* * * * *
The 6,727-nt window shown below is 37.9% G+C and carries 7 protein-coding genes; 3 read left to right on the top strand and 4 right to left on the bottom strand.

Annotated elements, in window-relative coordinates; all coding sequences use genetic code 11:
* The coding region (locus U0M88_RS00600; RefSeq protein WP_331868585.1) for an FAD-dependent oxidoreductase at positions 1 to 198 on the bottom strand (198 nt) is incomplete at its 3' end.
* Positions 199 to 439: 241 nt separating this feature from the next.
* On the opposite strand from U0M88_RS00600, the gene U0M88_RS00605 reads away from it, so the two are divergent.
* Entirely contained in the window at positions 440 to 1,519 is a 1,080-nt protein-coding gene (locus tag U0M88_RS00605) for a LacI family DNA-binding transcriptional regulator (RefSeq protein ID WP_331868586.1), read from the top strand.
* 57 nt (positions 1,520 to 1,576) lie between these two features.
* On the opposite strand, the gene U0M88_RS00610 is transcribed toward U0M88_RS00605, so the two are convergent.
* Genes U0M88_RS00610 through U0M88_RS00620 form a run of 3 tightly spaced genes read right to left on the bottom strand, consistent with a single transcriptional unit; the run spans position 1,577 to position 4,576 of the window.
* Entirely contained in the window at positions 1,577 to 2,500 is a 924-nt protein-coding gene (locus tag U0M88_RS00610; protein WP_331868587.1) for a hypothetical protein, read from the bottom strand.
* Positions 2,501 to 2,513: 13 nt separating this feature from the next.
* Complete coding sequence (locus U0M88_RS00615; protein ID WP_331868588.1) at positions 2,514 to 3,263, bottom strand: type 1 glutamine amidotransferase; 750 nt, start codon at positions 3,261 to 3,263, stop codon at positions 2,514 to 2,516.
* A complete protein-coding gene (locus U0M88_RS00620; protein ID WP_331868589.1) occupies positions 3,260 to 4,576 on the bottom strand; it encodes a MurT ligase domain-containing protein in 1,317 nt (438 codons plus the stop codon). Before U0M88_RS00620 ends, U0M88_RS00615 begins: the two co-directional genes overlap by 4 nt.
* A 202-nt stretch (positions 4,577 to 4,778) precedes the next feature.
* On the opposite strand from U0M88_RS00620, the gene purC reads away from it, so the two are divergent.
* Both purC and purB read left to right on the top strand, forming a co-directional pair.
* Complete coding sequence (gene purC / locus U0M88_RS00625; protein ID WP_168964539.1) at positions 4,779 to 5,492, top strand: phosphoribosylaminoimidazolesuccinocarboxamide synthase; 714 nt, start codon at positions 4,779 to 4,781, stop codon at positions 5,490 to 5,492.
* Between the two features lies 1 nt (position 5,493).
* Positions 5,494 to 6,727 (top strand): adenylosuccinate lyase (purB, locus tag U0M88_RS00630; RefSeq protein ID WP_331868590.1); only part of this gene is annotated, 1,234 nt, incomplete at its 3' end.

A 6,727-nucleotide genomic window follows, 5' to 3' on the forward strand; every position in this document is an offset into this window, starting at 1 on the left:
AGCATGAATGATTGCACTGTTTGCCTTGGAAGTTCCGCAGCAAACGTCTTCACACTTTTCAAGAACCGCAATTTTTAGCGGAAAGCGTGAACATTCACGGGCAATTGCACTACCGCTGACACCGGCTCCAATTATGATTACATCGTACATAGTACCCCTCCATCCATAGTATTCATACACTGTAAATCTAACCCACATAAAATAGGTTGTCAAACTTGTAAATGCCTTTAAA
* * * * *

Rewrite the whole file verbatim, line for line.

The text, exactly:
The 6,727-nt window shown below is 37.9% G+C and carries 7 protein-coding genes; 3 read left to right on the top strand and 4 right to left on the bottom strand.

Annotated elements, in window-relative coordinates; all coding sequences use genetic code 11:
* The coding region (locus U0M88_RS00600; RefSeq protein WP_331868585.1) for an FAD-dependent oxidoreductase at positions 1 to 198 on the bottom strand (198 nt) is incomplete at its 3' end.
* Positions 199 to 439: 241 nt separating this feature from the next.
* On the opposite strand from U0M88_RS00600, the gene U0M88_RS00605 reads away from it, so the two are divergent.
* Entirely contained in the window at positions 440 to 1,519 is a 1,080-nt protein-coding gene (locus tag U0M88_RS00605) for a LacI family DNA-binding transcriptional regulator (RefSeq protein ID WP_331868586.1), read from the top strand.
* 57 nt (positions 1,520 to 1,576) lie between these two features.
* On the opposite strand, the gene U0M88_RS00610 is transcribed toward U0M88_RS00605, so the two are convergent.
* Genes U0M88_RS00610 through U0M88_RS00620 form a run of 3 tightly spaced genes read right to left on the bottom strand, consistent with a single transcriptional unit; the run spans position 1,577 to position 4,576 of the window.
* Entirely contained in the window at positions 1,577 to 2,500 is a 924-nt protein-coding gene (locus tag U0M88_RS00610; protein WP_331868587.1) for a hypothetical protein, read from the bottom strand.
* Positions 2,501 to 2,513: 13 nt separating this feature from the next.
* Complete coding sequence (locus U0M88_RS00615; protein ID WP_331868588.1) at positions 2,514 to 3,263, bottom strand: type 1 glutamine amidotransferase; 750 nt, start codon at positions 3,261 to 3,263, stop codon at positions 2,514 to 2,516.
* A complete protein-coding gene (locus U0M88_RS00620; protein ID WP_331868589.1) occupies positions 3,260 to 4,576 on the bottom strand; it encodes a MurT ligase domain-containing protein in 1,317 nt (438 codons plus the stop codon). Before U0M88_RS00620 ends, U0M88_RS00615 begins: the two co-directional genes overlap by 4 nt.
* A 202-nt stretch (positions 4,577 to 4,778) precedes the next feature.
* On the opposite strand from U0M88_RS00620, the gene purC reads away from it, so the two are divergent.
* Both purC and purB read left to right on the top strand, forming a co-directional pair.
* Complete coding sequence (gene purC / locus U0M88_RS00625; protein ID WP_168964539.1) at positions 4,779 to 5,492, top strand: phosphoribosylaminoimidazolesuccinocarboxamide synthase; 714 nt, start codon at positions 4,779 to 4,781, stop codon at positions 5,490 to 5,492.
* Between the two features lies 1 nt (position 5,493).
* Positions 5,494 to 6,727 (top strand): adenylosuccinate lyase (purB, locus tag U0M88_RS00630; RefSeq protein ID WP_331868590.1); only part of this gene is annotated, 1,234 nt, incomplete at its 3' end.

A 6,727-nucleotide genomic window follows, 5' to 3' on the forward strand; every position in this document is an offset into this window, starting at 1 on the left:
AGCATGAATGATTGCACTGTTTGCCTTGGAAGTTCCGCAGCAAACGTCTTCACACTTTTCAAGAACCGCAATTTTTAGCGGAAAGCGTGAACATTCACGGGCAATTGCACTACCGCTGACACCGGCTCCAATTATGATTACATCGTACATAGTACCCCTCCATCCATAGTATTCATACACTGTAAATCTAACCCACATAAAATAGGTTGTCAAACTTGTAAATGCCTTTAAA